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University at Buffalo women's basketball to face South Florida in NCAA Tournament

They took nothing for granted. Last year they went 22-10 and advanced to the Mid-American Conference semifinals. But when Selection Monday came around, the University at Buffalo women's basketball was left out of every postseason tournament. No NCAA bracket. Not even a sniff at the WNIT.

So even with their body of work this season, a 27-5 mark and a close loss to Central Michigan in the MAC title game, the Bulls were anxious.

They've been down this road before.

But as soon as their name flashed on the screen, the anxiety changed to celebration with a rousing chorus of "We going dancing!" over and over and over again.

The Bulls drew the No. 11 seed and will play the University of South Florida in Tallahassee at 1:30 p.m. on Saturday in the first round of the NCAA tournament.

They become the second Big 4 women's team to earn an at-large bid, joining St. Bonaventure which went to the 2012 Sweet Sixteen. Incidentally, the Bonnies played their first and second round games in Tallahassee as well, beating Florida Gulf Coast and Marist to advance to the Sweet 16.

For Buffalo, it's the second appearance in the NCAA tournament. They went in 2016, earning the automatic bid after winning the MAC championship.

They wanted to claim the MAC autobid again this year, to not leave the postseason decision up to a committee, again. But even in their uncertainty there was an unspoken confidence.

"In order for you to have success you cannot leave it in somebody else's hands and hope that success will come," UB coach Felisha Legette-Jack said. "I thought in order for us to be reassured 100 percent (of an NCAA bid) that we would have to go out there and reclaim the MAC conference title and advance. When the opportunity didn't happen or us to do that, I thought we were in a precarious position again. I looked at all the results of what we've done. I've said we've done the work."

The Bulls put together a solid resume, fueled by last year's disappointment. Champions are made in the offseason and the work began during the summer with individual workouts.

"We finished last season, and it was just cut. And we weren't expecting it to but it was and from that moment I think everyone just turned it up a notch," said senior Cassie Oursler. "If you came to a workout over the summer you just knew that once we got on the court, magical things are going to happen. Just knowing all the work everyone put in I think it really showed throughout the season."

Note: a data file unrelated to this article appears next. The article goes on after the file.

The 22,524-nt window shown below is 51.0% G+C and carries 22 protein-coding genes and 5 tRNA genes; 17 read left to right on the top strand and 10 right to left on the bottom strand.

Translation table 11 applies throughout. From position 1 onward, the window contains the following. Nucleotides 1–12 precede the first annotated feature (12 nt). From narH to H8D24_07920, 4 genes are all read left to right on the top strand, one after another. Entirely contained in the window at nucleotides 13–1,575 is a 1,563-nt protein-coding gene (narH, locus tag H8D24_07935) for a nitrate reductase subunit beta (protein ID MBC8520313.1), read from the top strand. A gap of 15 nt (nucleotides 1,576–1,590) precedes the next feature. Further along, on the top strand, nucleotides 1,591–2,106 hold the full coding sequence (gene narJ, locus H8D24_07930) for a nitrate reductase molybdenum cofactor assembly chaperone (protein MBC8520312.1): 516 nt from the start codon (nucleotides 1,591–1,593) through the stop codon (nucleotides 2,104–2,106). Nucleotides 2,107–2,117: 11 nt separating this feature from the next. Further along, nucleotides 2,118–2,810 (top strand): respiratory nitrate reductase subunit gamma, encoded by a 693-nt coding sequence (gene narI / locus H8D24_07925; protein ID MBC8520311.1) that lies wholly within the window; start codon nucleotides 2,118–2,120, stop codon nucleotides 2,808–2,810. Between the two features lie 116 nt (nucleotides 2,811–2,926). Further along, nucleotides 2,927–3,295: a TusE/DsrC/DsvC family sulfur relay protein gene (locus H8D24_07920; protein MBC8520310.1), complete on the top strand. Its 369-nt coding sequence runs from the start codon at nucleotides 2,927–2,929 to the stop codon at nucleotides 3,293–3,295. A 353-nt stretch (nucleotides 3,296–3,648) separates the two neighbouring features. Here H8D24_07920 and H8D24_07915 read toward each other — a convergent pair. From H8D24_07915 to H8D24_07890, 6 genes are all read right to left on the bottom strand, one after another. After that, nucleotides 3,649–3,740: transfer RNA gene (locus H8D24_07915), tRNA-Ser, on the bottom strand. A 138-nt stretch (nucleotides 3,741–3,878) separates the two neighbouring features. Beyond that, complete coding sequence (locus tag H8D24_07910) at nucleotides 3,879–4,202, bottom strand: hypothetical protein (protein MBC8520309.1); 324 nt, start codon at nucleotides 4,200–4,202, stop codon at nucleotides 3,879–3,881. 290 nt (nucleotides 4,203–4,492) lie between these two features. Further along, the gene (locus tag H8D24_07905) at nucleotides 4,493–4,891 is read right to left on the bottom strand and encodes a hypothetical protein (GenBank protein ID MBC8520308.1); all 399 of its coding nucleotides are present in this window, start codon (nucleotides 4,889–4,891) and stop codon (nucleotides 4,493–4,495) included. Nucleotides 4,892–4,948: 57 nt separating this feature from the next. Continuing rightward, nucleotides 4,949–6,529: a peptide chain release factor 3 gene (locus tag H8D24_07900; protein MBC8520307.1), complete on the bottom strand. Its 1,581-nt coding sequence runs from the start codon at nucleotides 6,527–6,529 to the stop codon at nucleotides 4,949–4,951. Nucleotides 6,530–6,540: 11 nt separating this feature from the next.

It certainly did. This season the Bulls won 11 straight before falling, 96-91, to Central Michigan in the title game.

5 things about the USF Bulls, UB's opponent in the NCAA women's tournament

In that championship game, senior Stephanie Reid went down with an ankle injury with about five minutes left to play. Monday night, Reid said she was going through her rehab.

Is she healthy?

"I will be by Friday or Saturday," she replied with a smile.

Reid is not ready to be done with her collegiate career, either.

"We have a lot to prove and we worked so hard," Reid said. "Yeah we're in, but we've been there before and we want to go further. We're so humbled to be there and to secure an at-large for our conference. But we need to advance. Even though we didn't claim that (MAC) title, we need to advance."

It's the first time since 1996 that the Mid-American Conference got an at-large bid into the NCAA field.

And the Bulls want to show the world what Buffalo women's basketball is all about.

"We take the game for what it is. It's a game," Legette-Jack said. "And we believe that if you go on the court anybody has an opportunity to win and why not us and why not now. We're fiery. We're feisty and it's never a good thing when you're up by 5 or 7 against us because we're going to continue to fight. If we get a lead, we're going to pour it on.

"We really think this game is a microcosm of life and it's not about the end result of a game, it's how we position ourselves for the rest of our lives. We take that very seriously. Our young ladies are very determined to become phenomenal women and they want to show their progress and their prowess through the game of basketball."

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